If your employees are working from home, try to make them begin and complete their work within a fixed timeframe to let them have their own time after work. And make it a habit not to call them outside office hours! All your employees need is a good night’s sleep and some personal life.

Just because your employees need personal life outside of work doesn’t mean you will not respect or value them. Learn to empathize with your employees and try to realize their limitations and capabilities before assigning any task or making any expectations.

3.  Not Appreciating Your Employees

Hard work needs appreciation to motivate teams to work more productively. And let their hard work be paid off appropriately, not just in word of mouth, but also in terms of appraisals, rewards, or other tangible tokens.

Also, another common mistake is to point out every other mistake your employee makes. After all, they are humans and are susceptible to committing errors, often unintentionally. Avoid making an unnecessary fuss over each of those. Learn to let go at times. Instead, appreciate them for their good work.

If you find any activity or behavior of any employee unacceptable or against your business policies, talk to them in person. Don’t let them down in front of others. Try to learn about the reason that caused them to behave differently. Maybe they have a reason, or maybe they have done it unintentionally. Try to sort out any issues right away instead of being rude or harsh on your employees.

4.  You Don’t Listen!

Being the boss doesn’t mean none other than you would do the talking. In fact, your employees are the voice of your business! Listen to what they have to say and whether they are facing any issues at work.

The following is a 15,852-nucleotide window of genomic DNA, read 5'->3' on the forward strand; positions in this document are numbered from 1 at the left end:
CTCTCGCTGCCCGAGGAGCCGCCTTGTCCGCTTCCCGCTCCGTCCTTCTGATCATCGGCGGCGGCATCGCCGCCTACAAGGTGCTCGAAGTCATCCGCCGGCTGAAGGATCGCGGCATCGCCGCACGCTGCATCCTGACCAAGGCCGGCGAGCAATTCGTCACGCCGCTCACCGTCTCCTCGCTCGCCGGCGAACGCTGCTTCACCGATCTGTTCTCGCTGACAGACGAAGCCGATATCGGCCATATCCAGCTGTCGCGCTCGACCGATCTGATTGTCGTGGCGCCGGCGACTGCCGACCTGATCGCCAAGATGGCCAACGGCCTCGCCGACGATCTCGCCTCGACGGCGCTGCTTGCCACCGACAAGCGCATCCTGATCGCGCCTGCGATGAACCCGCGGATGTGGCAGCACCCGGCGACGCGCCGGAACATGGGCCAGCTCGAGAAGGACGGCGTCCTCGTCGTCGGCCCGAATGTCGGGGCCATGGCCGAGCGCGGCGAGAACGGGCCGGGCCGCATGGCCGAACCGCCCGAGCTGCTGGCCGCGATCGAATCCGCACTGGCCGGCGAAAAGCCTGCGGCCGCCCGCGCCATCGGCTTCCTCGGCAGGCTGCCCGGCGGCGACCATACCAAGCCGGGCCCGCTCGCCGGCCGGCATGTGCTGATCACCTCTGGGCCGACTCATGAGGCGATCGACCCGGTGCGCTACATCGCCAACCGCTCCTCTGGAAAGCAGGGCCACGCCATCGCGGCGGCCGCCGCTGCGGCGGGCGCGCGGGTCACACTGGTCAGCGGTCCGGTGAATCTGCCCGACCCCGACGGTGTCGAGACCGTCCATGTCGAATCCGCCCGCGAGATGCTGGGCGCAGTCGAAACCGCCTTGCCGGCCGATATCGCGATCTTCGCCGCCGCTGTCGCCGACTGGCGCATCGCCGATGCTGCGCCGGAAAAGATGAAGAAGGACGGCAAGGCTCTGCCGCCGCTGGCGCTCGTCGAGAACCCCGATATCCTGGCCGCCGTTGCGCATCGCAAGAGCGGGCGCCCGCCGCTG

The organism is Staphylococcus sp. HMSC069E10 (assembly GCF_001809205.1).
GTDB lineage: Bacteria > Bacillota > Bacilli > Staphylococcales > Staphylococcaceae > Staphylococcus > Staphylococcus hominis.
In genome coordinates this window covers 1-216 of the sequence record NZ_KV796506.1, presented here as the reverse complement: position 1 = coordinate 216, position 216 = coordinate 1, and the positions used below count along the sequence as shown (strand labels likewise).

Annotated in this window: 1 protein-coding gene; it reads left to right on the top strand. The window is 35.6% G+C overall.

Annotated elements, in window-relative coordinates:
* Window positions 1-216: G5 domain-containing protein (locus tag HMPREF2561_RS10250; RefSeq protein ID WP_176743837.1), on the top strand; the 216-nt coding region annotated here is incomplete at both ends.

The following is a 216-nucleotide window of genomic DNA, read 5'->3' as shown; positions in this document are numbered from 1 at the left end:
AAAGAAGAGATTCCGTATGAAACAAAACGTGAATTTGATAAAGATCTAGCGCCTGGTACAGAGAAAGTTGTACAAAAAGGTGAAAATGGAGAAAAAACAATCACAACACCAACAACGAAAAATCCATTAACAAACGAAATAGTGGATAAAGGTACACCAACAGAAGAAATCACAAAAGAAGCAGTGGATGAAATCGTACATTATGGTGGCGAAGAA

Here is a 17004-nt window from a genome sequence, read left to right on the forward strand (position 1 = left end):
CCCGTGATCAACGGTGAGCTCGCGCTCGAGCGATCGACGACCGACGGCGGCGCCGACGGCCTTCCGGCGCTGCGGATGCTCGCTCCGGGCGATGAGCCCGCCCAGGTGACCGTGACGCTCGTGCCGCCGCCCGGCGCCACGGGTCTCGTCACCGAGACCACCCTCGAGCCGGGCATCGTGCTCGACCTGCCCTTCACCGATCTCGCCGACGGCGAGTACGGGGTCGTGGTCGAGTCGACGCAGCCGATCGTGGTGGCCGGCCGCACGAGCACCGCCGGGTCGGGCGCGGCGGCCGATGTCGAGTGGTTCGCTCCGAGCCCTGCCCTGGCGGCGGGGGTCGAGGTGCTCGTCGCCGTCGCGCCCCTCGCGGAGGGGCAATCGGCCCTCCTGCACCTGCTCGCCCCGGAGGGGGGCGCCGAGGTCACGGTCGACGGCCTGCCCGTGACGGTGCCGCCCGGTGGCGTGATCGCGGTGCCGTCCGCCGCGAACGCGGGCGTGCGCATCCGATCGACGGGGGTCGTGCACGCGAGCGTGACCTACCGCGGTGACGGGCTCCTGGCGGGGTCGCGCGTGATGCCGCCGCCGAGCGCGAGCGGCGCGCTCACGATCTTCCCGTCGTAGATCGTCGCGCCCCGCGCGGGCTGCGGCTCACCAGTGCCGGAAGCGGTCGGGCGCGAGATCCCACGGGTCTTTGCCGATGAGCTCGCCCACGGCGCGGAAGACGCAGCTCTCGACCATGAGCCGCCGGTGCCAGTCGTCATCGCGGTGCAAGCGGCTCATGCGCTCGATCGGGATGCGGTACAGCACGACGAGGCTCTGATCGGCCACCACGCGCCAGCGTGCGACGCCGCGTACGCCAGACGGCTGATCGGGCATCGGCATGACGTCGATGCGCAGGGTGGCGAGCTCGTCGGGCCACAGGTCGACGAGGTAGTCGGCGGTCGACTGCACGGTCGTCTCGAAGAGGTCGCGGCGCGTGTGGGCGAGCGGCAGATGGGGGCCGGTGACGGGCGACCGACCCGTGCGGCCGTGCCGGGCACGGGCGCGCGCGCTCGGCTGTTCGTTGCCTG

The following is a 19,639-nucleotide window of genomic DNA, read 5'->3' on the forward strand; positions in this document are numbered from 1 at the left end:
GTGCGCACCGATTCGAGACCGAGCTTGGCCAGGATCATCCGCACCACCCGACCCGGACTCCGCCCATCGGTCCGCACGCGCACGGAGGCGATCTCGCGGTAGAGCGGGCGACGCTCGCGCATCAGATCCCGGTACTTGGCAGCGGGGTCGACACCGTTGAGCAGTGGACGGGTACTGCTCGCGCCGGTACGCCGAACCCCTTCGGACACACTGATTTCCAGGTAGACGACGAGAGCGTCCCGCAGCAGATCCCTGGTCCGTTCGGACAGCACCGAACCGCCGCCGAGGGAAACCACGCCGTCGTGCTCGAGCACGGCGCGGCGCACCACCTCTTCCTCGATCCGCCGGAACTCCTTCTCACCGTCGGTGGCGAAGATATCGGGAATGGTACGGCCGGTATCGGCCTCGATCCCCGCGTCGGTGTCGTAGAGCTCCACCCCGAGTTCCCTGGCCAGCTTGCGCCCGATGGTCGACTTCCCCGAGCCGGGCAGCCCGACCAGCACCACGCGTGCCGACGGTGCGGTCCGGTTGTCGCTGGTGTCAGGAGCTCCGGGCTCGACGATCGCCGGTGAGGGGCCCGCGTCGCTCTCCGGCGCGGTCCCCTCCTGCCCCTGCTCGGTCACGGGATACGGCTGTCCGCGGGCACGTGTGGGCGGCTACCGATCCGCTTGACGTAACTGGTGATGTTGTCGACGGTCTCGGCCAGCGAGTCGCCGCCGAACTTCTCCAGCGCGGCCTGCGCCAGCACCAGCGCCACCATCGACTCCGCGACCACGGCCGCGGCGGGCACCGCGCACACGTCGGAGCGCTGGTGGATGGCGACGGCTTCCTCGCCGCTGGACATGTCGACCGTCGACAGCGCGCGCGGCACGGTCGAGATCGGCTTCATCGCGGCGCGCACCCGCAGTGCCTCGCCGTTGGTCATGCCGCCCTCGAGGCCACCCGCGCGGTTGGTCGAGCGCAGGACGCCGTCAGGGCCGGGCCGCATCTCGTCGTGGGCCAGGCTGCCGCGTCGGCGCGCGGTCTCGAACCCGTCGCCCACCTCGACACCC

Create a friendly and comfortable environment for them so that they can speak up more freely. The key to being a great leader is to listen rather than talk. Communicate with them more often to understand their needs and pleasure points. Try to make them happy by offering them more individualized facilities and opportunities.

Also, never limit your employees’ activities as long as they are complying with your policies and are on the right track. Let them give their inputs and listen out for their ideas or approaches. Let them feel important and comfortable in their positions and help them grow.

Speak their language and try to learn whether they need any additional resources to accomplish a particular goal or task. Try to offer them those resources or help them learn how to make the best use of the available ones as long as it is feasible.

5.  Micromanaging Your Employees

Yes, installing a CCTV camera is necessary to monitor your employees’ performance. But that doesn’t mean you will watch out for every action or movement that they make! Your team players need some space to work efficiently and not be watched over all the time. It reduces their energy and enthusiasm to work, thus hampering productivity.

Trust your team members and have faith in them. They are trying to give their best and help your business grow. Never make them feel stifled or try to look for perfection at every step. It’s essential to leave certain things up to them and focus on other core business processes instead!